Yesterday I wrote about the massive Swedish book theft. Today we have someone else with sticky fingers, but this time it was a piece by Salvador Dali that was stolen.
On Tuesday, June 19, [a] defiant thief, posing as a customer, lifted a $150,000 Salvador Dalí watercolor-and-ink painting right off the gallery wall and blithely walked out with it poking out of a black shopping bag.
He’d simply entered the gallery during regular business hours, dressed in a check shirt and black jeans, told the security guard that he wanted to photograph the small “Cartel des Don Juan Tenorio,” a 1949 Dali original that hung advantageously at the back of the dimly lit gallery, waited for the guard to be called away momentarily, and then lifted the piece pretty as you please.
The theft was a success. So what do you do with a stolen Dali? Sell it? Keep it in your private stash of deviously acquired treasures?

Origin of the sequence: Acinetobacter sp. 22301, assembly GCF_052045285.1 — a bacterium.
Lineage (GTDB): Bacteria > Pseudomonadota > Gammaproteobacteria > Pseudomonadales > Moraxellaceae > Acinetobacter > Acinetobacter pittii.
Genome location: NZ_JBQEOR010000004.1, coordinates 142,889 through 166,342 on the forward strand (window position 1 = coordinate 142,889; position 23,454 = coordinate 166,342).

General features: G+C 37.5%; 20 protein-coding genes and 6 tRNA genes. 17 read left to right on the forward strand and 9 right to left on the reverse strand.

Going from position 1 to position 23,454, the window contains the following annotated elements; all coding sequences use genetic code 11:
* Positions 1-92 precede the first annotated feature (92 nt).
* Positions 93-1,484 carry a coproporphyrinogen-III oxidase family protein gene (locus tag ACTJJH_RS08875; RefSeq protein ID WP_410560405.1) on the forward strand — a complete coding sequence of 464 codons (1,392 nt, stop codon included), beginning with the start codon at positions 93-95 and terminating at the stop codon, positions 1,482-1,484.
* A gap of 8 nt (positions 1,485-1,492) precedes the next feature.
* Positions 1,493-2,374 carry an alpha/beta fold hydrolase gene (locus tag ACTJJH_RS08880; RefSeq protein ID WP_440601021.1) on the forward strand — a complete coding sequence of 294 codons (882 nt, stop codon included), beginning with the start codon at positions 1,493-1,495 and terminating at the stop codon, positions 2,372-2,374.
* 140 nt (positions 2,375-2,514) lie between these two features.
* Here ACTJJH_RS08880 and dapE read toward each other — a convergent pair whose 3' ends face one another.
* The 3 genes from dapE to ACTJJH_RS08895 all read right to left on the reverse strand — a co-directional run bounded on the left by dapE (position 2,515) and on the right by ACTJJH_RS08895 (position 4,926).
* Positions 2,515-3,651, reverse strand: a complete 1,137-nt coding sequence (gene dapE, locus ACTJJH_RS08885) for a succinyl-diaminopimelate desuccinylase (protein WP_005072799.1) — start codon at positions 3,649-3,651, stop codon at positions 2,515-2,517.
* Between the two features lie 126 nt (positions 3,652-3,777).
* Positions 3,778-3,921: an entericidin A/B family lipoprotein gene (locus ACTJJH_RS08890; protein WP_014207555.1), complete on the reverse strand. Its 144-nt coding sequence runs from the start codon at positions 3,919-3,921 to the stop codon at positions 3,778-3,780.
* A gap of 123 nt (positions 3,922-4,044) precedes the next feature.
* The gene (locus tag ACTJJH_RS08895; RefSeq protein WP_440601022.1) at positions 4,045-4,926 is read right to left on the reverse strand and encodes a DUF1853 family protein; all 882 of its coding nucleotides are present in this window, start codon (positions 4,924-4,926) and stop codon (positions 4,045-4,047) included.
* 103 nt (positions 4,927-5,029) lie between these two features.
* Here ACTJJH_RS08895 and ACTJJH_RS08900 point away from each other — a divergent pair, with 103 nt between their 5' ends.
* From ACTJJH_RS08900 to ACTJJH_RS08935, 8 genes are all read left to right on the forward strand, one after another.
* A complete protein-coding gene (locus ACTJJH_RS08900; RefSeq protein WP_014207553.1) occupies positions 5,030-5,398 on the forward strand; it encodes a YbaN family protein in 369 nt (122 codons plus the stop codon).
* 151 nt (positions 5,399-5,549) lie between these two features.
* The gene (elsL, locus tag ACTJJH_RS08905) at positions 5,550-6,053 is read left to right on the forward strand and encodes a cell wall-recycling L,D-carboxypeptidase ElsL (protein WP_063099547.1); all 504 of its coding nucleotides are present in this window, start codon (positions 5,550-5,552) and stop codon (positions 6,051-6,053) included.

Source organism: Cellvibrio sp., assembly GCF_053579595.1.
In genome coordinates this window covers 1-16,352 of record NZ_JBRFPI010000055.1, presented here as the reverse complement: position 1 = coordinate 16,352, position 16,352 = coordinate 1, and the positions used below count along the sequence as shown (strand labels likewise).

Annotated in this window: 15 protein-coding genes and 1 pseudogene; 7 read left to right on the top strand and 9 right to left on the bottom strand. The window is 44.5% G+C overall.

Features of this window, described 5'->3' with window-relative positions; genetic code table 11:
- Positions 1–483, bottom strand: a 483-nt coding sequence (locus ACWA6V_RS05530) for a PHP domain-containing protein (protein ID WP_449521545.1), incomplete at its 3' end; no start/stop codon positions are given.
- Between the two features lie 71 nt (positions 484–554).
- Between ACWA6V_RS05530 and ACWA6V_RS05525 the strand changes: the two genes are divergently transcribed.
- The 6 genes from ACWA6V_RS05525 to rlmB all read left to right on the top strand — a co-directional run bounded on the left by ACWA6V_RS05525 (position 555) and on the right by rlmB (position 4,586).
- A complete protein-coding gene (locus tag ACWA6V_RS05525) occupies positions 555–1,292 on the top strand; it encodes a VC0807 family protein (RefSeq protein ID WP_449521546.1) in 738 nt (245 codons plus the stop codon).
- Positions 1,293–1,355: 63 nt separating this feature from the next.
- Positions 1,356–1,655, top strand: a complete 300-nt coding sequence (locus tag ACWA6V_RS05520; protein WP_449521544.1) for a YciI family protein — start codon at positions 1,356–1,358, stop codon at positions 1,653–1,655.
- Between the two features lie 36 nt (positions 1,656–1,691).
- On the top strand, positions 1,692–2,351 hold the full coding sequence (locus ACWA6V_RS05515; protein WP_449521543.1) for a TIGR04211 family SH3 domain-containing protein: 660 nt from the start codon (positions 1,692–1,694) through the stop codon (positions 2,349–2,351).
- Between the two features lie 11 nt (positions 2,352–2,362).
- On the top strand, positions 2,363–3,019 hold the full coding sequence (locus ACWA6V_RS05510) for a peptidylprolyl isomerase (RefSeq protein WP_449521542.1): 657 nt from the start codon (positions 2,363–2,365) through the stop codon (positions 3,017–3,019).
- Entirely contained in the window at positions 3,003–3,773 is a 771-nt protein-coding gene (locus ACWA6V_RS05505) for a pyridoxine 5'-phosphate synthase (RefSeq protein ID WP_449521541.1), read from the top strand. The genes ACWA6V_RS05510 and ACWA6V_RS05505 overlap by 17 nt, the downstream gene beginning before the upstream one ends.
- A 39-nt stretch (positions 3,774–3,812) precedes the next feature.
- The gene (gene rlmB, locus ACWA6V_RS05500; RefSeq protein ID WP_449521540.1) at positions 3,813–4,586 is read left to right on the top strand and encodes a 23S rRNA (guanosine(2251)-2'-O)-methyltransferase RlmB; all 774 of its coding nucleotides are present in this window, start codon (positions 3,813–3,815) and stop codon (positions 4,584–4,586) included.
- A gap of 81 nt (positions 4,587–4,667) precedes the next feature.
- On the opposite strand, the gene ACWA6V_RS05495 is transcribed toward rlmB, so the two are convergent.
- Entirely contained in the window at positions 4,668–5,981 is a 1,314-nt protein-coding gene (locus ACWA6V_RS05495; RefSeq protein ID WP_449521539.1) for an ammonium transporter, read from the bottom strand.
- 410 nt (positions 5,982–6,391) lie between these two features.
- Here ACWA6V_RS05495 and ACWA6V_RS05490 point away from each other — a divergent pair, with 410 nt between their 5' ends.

…Give it right back?
The mystery was deepened on Monday when the pranked gallery received an email telling them that the painting was enroute from Europe; the whimsical informant even offered a tracking number.
So was this an art theft gone wrong after the fact? Or a criminal changing their mind and growing a conscience? Perhaps it was a publicity stunt? Someone trying to build a name/reputation?
Or maybe Jillian Steinhauer has it right: “Sounds to me like someone was trying to pull off his own version of the Thomas Crown Affair—with far less glamour, cleverness, and sex.”